Changing our wardrobe as we move from summer to autumn is something we all take for granted, but did you know it can be just as important to adjust your skincare routine as the seasons change?

The cooler weather and a drop-in humidity, combined with the addition of central heating, can result in a multitude of skin concerns in autumn, including eczema and dry, itchy skin.

Skincare in autumn needs to address these changing conditions, adapting the products we use and the routine we follow to boost skin nourishment and maintain its natural oils.

The importance of good skincare in autumn

Our skin is the body’s largest organ and keeping it healthy is an important part of maintaining overall health and wellbeing.

Skin plays a vital role in regulating body temperature and fluid balance, and acts as a barrier between your body and the outside world. It is your body’s first line of defence against pathogens and other harmful agents, is involved in the production of certain vitamins and, of course, is a major sensory organ too.

As this article explains, numerous infections can occur when the skin barrier is compromised.

Autumn and winter can be particularly problematic seasons for skin, as the dehydration caused by constantly switching between cold and warm air can make the outer skin layers more prone to damage.

A build-up of dead skin cells can also block pores, preventing the necessary excretion of oil, sweat and dirt that keeps the deeper layers of the dermis healthy. This can lead to breakouts and even drier skin.

So, what can we do to combat these problems? Read on for our autumn skincare tips...

 

Autumn skincare tips

Cleanse and moisturise: The cooler autumn weather can dry skin out, so one of the key switches to make is to swap light summer cleansers and moisturisers for richer formulas that will soothe and nourish.

We love this gentle cleansing melt from Evolve, which contains organic baobab oil to soothe and hydrate while nourishing the delicate barrier function that is so important for effective skincare in autumn.



Sknfed Organic Face Moisturiser is also perfect for daily use, with a luxuriant and dense yet non-greasy formula.




Exfoliate: The combination of autumn’s cooler, drier air interspersed with blasts of hot, dry air as we all switch our central heating back on, results in moisture being drawn out of skin cells, leaving our dehydrated skin feeling tight, dull, rough and flaky. This build-up of dead skin cells can also lead to blocked pores and breakouts.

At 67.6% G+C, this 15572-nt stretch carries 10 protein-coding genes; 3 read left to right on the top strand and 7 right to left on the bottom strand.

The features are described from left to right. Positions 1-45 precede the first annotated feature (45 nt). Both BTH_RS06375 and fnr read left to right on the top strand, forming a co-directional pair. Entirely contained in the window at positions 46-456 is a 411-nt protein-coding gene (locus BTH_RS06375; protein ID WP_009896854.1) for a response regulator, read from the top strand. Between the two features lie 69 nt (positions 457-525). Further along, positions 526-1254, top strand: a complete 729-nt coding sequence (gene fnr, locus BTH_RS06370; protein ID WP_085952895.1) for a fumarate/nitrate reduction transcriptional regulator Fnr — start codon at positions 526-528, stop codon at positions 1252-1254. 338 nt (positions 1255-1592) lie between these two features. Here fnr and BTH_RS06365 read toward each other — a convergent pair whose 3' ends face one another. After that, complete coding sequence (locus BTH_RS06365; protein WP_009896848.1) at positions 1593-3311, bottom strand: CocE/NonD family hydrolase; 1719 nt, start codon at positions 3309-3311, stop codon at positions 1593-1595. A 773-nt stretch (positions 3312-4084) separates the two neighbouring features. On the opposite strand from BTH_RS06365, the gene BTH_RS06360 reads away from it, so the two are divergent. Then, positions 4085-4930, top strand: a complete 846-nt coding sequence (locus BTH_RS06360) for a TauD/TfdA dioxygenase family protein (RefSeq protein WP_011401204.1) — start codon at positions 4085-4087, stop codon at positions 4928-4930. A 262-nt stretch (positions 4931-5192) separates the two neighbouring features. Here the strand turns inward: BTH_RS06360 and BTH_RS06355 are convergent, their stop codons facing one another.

The solution is regular exfoliation to remove the dead skin cells and unblock pores. UpCircle’s Coffee Face Scrub is a perfect choice, gently buffing away dry skin cells, while the natural anti-inflammatory properties of the high caffeine content works to brighten complexions. Shea butter provides a burst of post-scrub moisture.



Mask: The ideal time to feed your skin with a nourishing mask is immediately after exfoliating, when skin cells and pores will be more receptive.

We love a sheet mask, and this one from Orgaid is particularly good for deep-down nourishment, with a concentrated organic serum to boost skin and Greek yogurt to nourish and tighten.


Body oil or moisturiser: When the weather turns a little cooler and we start to swap our short sleeves for jumpers and shorts for trousers, it’s so easy to forget that it’s not just our faces that deserve good skincare. The skin on the rest of the body is just as prone to drying out in autumn. Our hands in particular go through a tough time in the cooler months. Make sure your autumn skincare regime extends to the rest of your body, with products like this delicious Argan, Almond & Cacao Body Butter from Rabot 1745.

 


With a little TLC, your autumn skin can be just as glowing and healthy as it is in summer. If you have any specific skincare concerns, Ethical Apothecary’s beauty experts can help. Send us a message on the web chat channel, giving as much detail as you can on your skincare problems, and one of our experienced therapists will get back to you with tailored, personalised advice.